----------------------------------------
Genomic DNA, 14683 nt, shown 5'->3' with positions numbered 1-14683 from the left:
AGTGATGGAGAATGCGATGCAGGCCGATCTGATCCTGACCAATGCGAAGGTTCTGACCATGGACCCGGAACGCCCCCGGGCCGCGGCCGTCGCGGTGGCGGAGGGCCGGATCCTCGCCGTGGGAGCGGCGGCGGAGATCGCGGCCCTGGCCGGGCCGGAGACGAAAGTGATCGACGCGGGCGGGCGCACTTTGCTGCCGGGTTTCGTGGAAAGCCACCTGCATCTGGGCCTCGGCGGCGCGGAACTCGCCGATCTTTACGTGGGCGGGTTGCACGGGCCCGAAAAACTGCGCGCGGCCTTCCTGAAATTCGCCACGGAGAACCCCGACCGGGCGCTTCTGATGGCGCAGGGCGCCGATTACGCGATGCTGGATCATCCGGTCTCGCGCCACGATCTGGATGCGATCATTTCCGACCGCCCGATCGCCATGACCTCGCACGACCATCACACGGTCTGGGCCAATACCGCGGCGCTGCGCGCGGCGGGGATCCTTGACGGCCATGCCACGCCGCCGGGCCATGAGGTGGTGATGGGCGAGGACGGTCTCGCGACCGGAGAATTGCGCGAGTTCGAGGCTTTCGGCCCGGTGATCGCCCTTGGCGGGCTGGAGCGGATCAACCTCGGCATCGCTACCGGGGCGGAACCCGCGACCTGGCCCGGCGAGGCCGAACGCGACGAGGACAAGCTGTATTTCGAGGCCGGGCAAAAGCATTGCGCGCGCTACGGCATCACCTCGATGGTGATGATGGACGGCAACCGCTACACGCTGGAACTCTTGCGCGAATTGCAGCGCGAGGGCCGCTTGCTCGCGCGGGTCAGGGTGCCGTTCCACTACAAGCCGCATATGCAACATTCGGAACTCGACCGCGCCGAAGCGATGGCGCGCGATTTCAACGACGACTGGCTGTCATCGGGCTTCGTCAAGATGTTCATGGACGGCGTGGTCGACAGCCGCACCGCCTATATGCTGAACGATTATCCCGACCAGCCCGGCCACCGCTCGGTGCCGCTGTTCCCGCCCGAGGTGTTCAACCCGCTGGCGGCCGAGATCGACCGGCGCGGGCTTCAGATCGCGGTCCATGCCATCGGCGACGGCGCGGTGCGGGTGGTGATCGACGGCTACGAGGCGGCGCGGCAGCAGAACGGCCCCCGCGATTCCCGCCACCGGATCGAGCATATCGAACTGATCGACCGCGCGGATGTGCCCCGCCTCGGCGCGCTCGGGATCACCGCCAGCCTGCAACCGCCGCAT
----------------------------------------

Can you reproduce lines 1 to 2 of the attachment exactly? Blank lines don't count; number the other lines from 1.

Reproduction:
Genomic DNA, 14683 nt, shown 5'->3' with positions numbered 1-14683 from the left:
AGTGATGGAGAATGCGATGCAGGCCGATCTGATCCTGACCAATGCGAAGGTTCTGACCATGGACCCGGAACGCCCCCGGGCCGCGGCCGTCGCGGTGGCGGAGGGCCGGATCCTCGCCGTGGGAGCGGCGGCGGAGATCGCGGCCCTGGCCGGGCCGGAGACGAAAGTGATCGACGCGGGCGGGCGCACTTTGCTGCCGGGTTTCGTGGAAAGCCACCTGCATCTGGGCCTCGGCGGCGCGGAACTCGCCGATCTTTACGTGGGCGGGTTGCACGGGCCCGAAAAACTGCGCGCGGCCTTCCTGAAATTCGCCACGGAGAACCCCGACCGGGCGCTTCTGATGGCGCAGGGCGCCGATTACGCGATGCTGGATCATCCGGTCTCGCGCCACGATCTGGATGCGATCATTTCCGACCGCCCGATCGCCATGACCTCGCACGACCATCACACGGTCTGGGCCAATACCGCGGCGCTGCGCGCGGCGGGGATCCTTGACGGCCATGCCACGCCGCCGGGCCATGAGGTGGTGATGGGCGAGGACGGTCTCGCGACCGGAGAATTGCGCGAGTTCGAGGCTTTCGGCCCGGTGATCGCCCTTGGCGGGCTGGAGCGGATCAACCTCGGCATCGCTACCGGGGCGGAACCCGCGACCTGGCCCGGCGAGGCCGAACGCGACGAGGACAAGCTGTATTTCGAGGCCGGGCAAAAGCATTGCGCGCGCTACGGCATCACCTCGATGGTGATGATGGACGGCAACCGCTACACGCTGGAACTCTTGCGCGAATTGCAGCGCGAGGGCCGCTTGCTCGCGCGGGTCAGGGTGCCGTTCCACTACAAGCCGCATATGCAACATTCGGAACTCGACCGCGCCGAAGCGATGGCGCGCGATTTCAACGACGACTGGCTGTCATCGGGCTTCGTCAAGATGTTCATGGACGGCGTGGTCGACAGCCGCACCGCCTATATGCTGAACGATTATCCCGACCAGCCCGGCCACCGCTCGGTGCCGCTGTTCCCGCCCGAGGTGTTCAACCCGCTGGCGGCCGAGATCGACCGGCGCGGGCTTCAGATCGCGGTCCATGCCATCGGCGACGGCGCGGTGCGGGTGGTGATCGACGGCTACGAGGCGGCGCGGCAGCAGAACGGCCCCCGCGATTCCCGCCACCGGATCGAGCATATCGAACTGATCGACCGCGCGGATGTGCCCCGCCTCGGCGCGCTCGGGATCACCGCCAGCCTGCAACCGCCGCAT